Andy Ruiz Jr. pulled off one of the most incredible upsets in boxing history when he knocked out heavyweight champion Anthony Joshua at Madison Square Garden. And unless the two agree on a new deal, they will have a rematch, probably this year, as dictated in the contract for the first bout.
Ruiz was a massive underdog, and the opening rounds of the fight bore that out. He was consistently out-boxed by the then-undefeated Joshua, but as the fight drew on, Ruiz landed some damaging, punishing blows. One particular shot to the temple in round three stunned Joshua and he really never recovered from there.
Ruiz’s springboard aggression combined with a deceptively fast hand speed led to four knockdowns of Joshua before the fight was called. Ruiz shocked the world, and he’s currently basking in the glory that comes with it. No matter what happens for the remainder of his career, his place is etched in history.
A rematch is almost certainly coming
But there will be a rematch, or at least, there are few who believe one isn’t coming. It makes sense for everyone involved. Ruiz gets another payday and another shot at beating a big-name guy he already knows he can beat. Joshua gets a chance to avenge his first career loss (and to regain his four heavyweight titles), and also another payday.
So now what will the conversation be around the rematch? Will Ruiz be favored?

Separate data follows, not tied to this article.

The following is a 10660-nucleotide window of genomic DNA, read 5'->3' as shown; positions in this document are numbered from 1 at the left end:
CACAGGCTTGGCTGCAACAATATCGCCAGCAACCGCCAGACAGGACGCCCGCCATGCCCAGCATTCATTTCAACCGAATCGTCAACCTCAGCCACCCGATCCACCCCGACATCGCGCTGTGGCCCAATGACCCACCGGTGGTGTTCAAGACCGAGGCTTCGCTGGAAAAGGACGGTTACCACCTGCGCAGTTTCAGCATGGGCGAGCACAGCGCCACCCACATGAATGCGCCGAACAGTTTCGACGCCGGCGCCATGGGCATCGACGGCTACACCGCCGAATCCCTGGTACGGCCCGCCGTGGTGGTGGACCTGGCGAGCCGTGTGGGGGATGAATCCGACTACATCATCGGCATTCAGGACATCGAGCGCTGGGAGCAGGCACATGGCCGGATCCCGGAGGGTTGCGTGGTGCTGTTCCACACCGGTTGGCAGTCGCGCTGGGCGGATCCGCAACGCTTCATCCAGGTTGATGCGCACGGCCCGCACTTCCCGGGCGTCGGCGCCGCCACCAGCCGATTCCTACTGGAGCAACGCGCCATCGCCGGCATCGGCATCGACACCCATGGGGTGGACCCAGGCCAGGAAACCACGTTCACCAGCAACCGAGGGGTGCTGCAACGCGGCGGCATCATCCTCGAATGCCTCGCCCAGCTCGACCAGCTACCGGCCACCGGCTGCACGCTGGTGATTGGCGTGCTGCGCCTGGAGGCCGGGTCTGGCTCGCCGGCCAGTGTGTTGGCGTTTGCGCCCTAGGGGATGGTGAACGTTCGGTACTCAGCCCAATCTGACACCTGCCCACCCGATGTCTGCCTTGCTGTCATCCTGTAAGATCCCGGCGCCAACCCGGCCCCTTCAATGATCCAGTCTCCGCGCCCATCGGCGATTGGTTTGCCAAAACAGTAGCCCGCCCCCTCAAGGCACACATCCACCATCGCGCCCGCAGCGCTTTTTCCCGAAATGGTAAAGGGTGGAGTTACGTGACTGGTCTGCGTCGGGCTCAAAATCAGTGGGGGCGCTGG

Nope. He isn’t now, nor is he expected to become the favorite at any point. There’s a reason Joshua was favored, and many who picked Joshua will be sticking to their guns. He’s the more accomplished and polished striker. He has all the tools to win. He’s beaten better competition than Ruiz has, aside from, well, himself. The only x-factor is how his first career loss affects his gameplan and in-ring psyche.
There are some concerns that Joshua’s career is about to take a dive, but it will take more than one TKO loss for that to truly happen. Many point to Joshua’s win over Wladimir Klitschko in 2017 as his best moment as a boxer, but they also conclude that Joshua has been on the decline since then.
Ruiz isn’t the favorite, but he’s not overlooked, either
And none of that necessarily implies that Ruiz is being overlooked. It’s safe to say that, for the rest of his career, Ruiz will be taken seriously by every potential competitor. If Joshua underestimated him at all before, he certainly won’t now.
But realistically, what happened at Madison Square Garden was an outlier. That’s why it is considered such a massive upset — the odds simply were not in Ruiz’s favor. Dozens of boxing experts studied each competitor, and the overwhelming majority felt that Joshua would not only win, but dominate. Parts of the opening rounds bore that out, too.
Joshua was such a significant favorite in the first bout, so much so that a $100,000 bet at William Hill, on Joshua, would have paid out just $5,000 — a 20/1 bet. For the rematch, which isn’t yet official, some sportsbooks have already released their numbers and Joshua remains the favorite, though significantly less so. Bet365 opened with Joshua at -350 and Ruiz at +250, meaning a $350 bet on Joshua would earn just $100, while a $100 bet on Ruiz would earn $250.
“Everybody that bet on me is gonna make some serious money,” Ruiz said after the fight. If he beats Joshua again, the bettors would certainly make another killing, just not nearly as much.
Ruiz deserves all the praise in the world for his miraculous upset, and he certainly deserves his share of new fans, many of whom will be rooting for him to knock out Joshua again. But if he does, and Joshua finds himself on the mat once again, it will be another huge upset. It’s probably safe to say he’ll start getting some more love from oddsmakers if and when that happens.